Box 1

Box 1
STEAM

Box 2

Box 2
Character Education

Box 3

Box 3
Digital Learning

STEAM: from Sandbox to Spectacular


Have you tried any STEM or STEAM lessons yet in your classroom? Do you have a school or classroom Maker Space? Are you making plans for next year, hoping to raise the bar on your STEAM program?

STEAM lessons and projects are really the ultimate Project Based Learning experiences, with application to authentic real world issues. Where to begin?


I recommend starting out in the sandbox, where we build our basic knowledge and develop a playlist of things we can try when we are in the midst of a larger project. We all start out as toddlers experimenting in real sandboxes, building castles, making moats, and moving sand from one location to another. I like to think of basic STEM activities as Sandbox STEAM. These basic activities are great warmups to the kind of maker challenges that upper elementary students should be engaged in. Even the Arts, an integral part of STEAM in my opinion, has it's beginning in early sandbox play. Imagination and role play that so often accompanies sandbox time for our littlest learners is an early precursor of drama, writing, and visual experiences to come.

Most of the STEM experiences that you see and may have tried are great for team building, an introduction to STEM, and a way to develop some basic engineering skills. We love these short in and out activities. Kids love them too! They are hands on, something different, and fun. Most of them involve the construction of domes, towers, bridges, and mazes. They challenge kids to create movement through the use of catapults, floating, and dropping. They encourage teamwork in moving objects across short distances. All of these basic skills, once introduced and practiced, can increase the knowledge base when kids tackle larger and real world problems.


Everyone knows that fun task of saving a cute little gummy worm named Fred or Sam or whatever. You and your friends need to user paper clips and move him from the "water" to the "boat" without touching him with hands. Kids love using candy to complete any assignment. Even teachers enjoy doing this one the most at conference sessions I've presented. But WHAT IF... What if we applied our skill in saving Fred to developing a new device to be used by lifeguards (or family or friends or bystanders) in a real life drowning emergency? What if kids could imagine a new piece of equipment that could be used on personal and recreational watercraft to be prepared for water rescue situations?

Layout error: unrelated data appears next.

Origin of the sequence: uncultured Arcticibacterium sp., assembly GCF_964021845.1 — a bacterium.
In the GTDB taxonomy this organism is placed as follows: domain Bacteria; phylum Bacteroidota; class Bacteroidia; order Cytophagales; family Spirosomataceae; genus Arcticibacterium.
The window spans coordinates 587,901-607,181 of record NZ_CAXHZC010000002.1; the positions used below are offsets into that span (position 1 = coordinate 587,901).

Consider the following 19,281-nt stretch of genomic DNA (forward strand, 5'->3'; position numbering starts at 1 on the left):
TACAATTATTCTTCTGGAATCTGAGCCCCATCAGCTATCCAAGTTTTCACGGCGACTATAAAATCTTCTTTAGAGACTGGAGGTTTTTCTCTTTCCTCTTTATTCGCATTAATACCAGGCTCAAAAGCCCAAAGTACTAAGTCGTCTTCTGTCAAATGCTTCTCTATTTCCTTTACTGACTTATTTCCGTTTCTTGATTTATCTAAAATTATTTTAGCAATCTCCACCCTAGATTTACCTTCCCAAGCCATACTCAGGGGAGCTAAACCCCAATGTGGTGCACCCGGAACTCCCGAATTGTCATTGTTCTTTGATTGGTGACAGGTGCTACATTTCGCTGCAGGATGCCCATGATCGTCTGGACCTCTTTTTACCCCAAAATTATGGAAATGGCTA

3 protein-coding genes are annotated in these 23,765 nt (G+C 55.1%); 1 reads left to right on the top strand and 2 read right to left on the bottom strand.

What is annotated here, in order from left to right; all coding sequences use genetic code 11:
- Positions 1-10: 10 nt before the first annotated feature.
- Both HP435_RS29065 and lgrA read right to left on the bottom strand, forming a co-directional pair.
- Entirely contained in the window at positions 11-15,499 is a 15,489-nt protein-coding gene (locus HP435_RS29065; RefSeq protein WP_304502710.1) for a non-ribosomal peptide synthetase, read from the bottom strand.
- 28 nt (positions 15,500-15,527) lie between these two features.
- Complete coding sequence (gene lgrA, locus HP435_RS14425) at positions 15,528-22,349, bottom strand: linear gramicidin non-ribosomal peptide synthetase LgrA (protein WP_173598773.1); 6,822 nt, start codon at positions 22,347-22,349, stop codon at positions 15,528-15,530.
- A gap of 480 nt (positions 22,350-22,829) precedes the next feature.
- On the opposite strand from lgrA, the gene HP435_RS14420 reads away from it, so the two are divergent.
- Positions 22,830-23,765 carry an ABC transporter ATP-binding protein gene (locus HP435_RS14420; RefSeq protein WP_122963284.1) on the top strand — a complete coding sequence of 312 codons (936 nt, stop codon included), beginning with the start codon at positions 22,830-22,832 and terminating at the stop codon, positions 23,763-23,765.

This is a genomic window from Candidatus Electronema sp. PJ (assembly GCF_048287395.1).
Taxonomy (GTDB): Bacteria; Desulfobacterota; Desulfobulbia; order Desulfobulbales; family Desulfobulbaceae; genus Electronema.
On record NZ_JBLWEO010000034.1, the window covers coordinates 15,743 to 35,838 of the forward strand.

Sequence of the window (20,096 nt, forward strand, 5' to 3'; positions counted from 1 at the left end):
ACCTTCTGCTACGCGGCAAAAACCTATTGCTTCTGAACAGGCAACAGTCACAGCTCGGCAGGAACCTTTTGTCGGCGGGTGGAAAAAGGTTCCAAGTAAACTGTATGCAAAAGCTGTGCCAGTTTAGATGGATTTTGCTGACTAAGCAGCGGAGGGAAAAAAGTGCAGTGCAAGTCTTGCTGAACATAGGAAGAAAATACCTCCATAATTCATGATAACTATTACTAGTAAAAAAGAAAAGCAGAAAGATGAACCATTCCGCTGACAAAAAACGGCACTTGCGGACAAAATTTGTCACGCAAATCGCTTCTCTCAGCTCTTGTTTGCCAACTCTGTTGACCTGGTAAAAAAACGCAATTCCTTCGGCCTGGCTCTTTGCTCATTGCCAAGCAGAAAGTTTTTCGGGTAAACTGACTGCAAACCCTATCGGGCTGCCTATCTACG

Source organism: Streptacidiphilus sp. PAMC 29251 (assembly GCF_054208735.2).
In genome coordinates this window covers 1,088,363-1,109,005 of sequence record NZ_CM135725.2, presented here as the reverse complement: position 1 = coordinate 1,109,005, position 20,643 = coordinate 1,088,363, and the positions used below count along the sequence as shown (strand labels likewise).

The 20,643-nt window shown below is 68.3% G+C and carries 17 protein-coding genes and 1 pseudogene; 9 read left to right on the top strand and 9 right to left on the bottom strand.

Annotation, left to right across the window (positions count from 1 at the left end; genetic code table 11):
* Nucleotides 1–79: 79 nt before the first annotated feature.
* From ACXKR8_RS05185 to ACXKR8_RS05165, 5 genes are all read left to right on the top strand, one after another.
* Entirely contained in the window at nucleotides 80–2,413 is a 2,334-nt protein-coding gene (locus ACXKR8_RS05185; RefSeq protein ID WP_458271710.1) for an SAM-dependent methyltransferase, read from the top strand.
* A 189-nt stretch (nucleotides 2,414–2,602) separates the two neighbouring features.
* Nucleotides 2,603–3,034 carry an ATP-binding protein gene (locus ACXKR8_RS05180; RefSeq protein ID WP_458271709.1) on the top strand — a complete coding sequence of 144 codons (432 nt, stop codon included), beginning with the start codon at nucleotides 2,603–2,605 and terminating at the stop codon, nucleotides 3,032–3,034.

We love, love, love to build catapults from craft sticks, rubber bands, and plastic spoons. We love chucking those pumpkins across the room.  But WHAT IF... What if the skills we developed there could be translated into a research-based investigation of possibilities for air and space travel. What if kids moved from chucking candy pumpkins across the classroom to developing an innovation for the farming industry?

Floating foil boats to see how many pennies each boat can hold before submerging is certainly fun. But once and done? I hope not.  What if observations and skills from this activity could be applied to a longer project to develop new flotation devices or even innovations for boat construction for shipping companies and the armed forces?

I hope you can see my theme here: Basic STEM activities can open the doors of learning and innovation for so many larger STEAM investigations. Take any basic STEM activity that you have already done or are planning to do soon. Ask your students to imagine WHAT IF and to suggest
larger investigations that can be based on the basics learned in the activity.

If you are looking for more basic, warm up STEM activities, you may want to take a look at this resource from Rainbow City Learning's STEM/STEAM category




For more April ideas, be sure to check out these posts from our Teacher Talk blogging group! Only group members may add their links here. If you'd like to join our group, please email me at: retta.london@gmail.com



2 comments

  1. Nice post with a lot of ideas to take STEM activities to the next level. Thank you for sharing!

    ReplyDelete
  2. Very helpful post. Makes it sound easy to integrate into your curriculum. I truly love hands on activities. Thanks so much for your suggestions.

    ReplyDelete